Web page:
• Worldwide, iodine deficiency remains the most common cause of hypothyroidism, whereas in industrially developed parts of the world autoimmune hypothyroidism (Hashimoto’s disease) is the most common thyroid disease.
  • There is considerable controversy over diagnosing hypothyroidism. The goals of treatment should involve both objective measures (e.g.,TSH) and symptoms.
  • Correcting deficiencies of iodine, selenium, Vitamin A, iron, and zinc can improve or resolve concurrent hypothyroidism and enhance conversion of T4 to T3.
  • Excessive intake of iodine can also cause hypothyroidism.
  • Reduction of excessive dietary goitrogens such as brassica vegetables, soy, cassava and millet should be considered for hypothyroid patients. Cooking may minimize the goitrogenic effects of brassica and soy.
  • Combined T4 and T3 (such as porcine thyroid or co-administered liothyronine plus levothyroxine in a 1:4 ratio) may have benefit over synthetic T4 alone in select patients, but widespread use is unlikely to provide additional benefit.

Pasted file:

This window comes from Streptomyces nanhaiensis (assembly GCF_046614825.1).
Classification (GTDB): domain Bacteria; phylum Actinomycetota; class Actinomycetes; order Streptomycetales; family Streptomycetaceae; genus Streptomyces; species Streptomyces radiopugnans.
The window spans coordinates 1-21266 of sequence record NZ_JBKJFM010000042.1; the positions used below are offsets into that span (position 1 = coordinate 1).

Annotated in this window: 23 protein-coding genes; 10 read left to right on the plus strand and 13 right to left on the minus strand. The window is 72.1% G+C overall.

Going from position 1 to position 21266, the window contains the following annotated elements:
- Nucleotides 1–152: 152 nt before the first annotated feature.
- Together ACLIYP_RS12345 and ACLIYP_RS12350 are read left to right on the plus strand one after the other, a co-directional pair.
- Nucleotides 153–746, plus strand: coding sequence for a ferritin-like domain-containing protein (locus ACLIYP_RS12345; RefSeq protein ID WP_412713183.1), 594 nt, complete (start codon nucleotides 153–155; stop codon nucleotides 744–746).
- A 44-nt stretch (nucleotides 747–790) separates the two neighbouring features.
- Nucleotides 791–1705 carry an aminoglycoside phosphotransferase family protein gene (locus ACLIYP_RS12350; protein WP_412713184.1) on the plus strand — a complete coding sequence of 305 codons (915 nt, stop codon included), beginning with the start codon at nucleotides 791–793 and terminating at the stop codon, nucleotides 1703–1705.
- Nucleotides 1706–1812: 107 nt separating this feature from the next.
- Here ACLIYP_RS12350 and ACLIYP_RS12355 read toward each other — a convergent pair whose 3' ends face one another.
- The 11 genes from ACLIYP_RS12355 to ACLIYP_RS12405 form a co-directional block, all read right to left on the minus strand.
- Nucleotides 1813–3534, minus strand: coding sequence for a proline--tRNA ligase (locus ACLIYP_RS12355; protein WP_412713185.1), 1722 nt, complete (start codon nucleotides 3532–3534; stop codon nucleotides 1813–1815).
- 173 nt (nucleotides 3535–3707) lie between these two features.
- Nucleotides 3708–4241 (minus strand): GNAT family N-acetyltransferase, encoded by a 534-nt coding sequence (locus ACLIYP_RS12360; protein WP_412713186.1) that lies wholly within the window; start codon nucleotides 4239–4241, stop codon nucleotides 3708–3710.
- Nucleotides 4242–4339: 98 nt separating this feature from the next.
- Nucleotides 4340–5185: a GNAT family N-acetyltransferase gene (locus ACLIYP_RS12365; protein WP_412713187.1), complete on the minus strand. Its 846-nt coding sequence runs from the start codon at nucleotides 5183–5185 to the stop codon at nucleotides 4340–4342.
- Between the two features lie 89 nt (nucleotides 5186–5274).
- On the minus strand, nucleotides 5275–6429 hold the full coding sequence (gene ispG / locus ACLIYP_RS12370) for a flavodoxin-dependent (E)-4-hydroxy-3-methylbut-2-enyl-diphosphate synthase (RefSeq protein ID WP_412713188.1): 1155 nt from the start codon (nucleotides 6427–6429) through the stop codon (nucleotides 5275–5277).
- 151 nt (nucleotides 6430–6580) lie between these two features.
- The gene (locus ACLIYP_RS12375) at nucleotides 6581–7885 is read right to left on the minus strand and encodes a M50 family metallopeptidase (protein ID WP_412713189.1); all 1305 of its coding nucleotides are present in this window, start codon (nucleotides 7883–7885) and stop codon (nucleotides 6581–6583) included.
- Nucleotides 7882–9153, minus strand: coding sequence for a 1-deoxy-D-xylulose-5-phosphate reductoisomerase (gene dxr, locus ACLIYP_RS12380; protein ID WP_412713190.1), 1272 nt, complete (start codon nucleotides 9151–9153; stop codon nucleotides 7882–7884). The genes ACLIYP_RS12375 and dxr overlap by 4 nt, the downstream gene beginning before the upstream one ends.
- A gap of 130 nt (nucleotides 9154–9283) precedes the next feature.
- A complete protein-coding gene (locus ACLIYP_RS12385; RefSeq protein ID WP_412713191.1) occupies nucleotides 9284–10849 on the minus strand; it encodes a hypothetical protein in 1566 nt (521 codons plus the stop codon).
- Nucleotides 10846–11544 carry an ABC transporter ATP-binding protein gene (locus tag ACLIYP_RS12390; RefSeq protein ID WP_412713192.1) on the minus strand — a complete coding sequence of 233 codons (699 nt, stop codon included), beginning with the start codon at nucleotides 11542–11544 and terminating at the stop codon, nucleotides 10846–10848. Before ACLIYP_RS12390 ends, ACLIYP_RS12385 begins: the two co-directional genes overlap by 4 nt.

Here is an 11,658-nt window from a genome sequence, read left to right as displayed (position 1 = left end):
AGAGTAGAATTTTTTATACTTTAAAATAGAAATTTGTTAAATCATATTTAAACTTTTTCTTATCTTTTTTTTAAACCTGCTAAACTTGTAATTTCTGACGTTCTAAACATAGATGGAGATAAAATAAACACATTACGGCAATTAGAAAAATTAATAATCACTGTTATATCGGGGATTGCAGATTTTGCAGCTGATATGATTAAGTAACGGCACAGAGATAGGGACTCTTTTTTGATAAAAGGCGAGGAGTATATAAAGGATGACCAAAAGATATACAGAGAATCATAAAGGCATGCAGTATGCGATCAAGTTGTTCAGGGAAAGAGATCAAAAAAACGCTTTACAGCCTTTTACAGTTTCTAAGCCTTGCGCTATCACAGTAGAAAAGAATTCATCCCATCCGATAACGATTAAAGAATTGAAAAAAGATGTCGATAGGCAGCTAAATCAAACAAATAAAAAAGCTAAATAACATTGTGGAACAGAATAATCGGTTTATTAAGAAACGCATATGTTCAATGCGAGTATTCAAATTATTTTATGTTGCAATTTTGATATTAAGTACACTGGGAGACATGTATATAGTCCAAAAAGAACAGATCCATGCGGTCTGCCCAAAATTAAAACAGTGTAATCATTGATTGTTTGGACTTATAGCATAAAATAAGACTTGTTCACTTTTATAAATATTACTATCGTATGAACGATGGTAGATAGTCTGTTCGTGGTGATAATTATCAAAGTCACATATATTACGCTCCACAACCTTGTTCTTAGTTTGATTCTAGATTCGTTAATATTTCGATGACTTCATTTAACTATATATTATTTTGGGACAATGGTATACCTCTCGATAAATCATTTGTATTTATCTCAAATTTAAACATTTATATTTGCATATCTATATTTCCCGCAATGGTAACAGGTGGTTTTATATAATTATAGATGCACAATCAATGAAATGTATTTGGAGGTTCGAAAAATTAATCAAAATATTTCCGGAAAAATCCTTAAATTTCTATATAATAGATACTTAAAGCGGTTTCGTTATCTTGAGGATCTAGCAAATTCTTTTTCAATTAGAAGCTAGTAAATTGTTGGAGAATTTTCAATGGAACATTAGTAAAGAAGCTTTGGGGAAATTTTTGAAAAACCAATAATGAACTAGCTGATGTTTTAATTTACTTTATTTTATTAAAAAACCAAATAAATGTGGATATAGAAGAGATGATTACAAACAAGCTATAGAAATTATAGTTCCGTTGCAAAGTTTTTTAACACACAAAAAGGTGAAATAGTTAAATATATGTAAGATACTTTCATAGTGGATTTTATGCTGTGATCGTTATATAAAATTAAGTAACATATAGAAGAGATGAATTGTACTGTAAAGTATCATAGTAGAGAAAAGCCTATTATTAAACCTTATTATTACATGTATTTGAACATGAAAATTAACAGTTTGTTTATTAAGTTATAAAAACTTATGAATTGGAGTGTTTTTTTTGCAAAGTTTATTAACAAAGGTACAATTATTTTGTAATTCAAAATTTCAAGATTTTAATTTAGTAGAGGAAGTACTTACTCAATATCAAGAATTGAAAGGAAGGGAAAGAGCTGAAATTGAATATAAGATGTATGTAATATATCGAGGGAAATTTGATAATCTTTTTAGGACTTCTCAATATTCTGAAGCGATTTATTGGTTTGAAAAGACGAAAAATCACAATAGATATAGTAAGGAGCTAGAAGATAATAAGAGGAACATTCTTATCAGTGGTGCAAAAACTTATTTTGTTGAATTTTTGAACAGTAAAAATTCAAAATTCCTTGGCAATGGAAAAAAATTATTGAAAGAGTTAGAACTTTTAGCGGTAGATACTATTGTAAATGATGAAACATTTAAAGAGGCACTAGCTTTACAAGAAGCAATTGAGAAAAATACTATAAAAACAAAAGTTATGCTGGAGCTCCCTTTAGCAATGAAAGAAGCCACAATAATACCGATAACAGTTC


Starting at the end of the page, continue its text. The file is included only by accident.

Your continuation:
• Ground porcine thyroid is a safe alternative for patients wanting a more “natural” treatment. 1 grain (60 mg) of Armour Thyroid is equivalent to 100 mcg of levothyroxine, and TSH may be used as usual to monitor therapy.
  • In the hands of competent practitioners, yoga and hydrotherapy are two relatively safe but speculative ways of improving hypothyroidism.

Please see the downloads section for more detailed clinician and patient information.

Disclaimer: This information is for general education. Please work with your health care practitioner to use it in the best way possible to promote your health.

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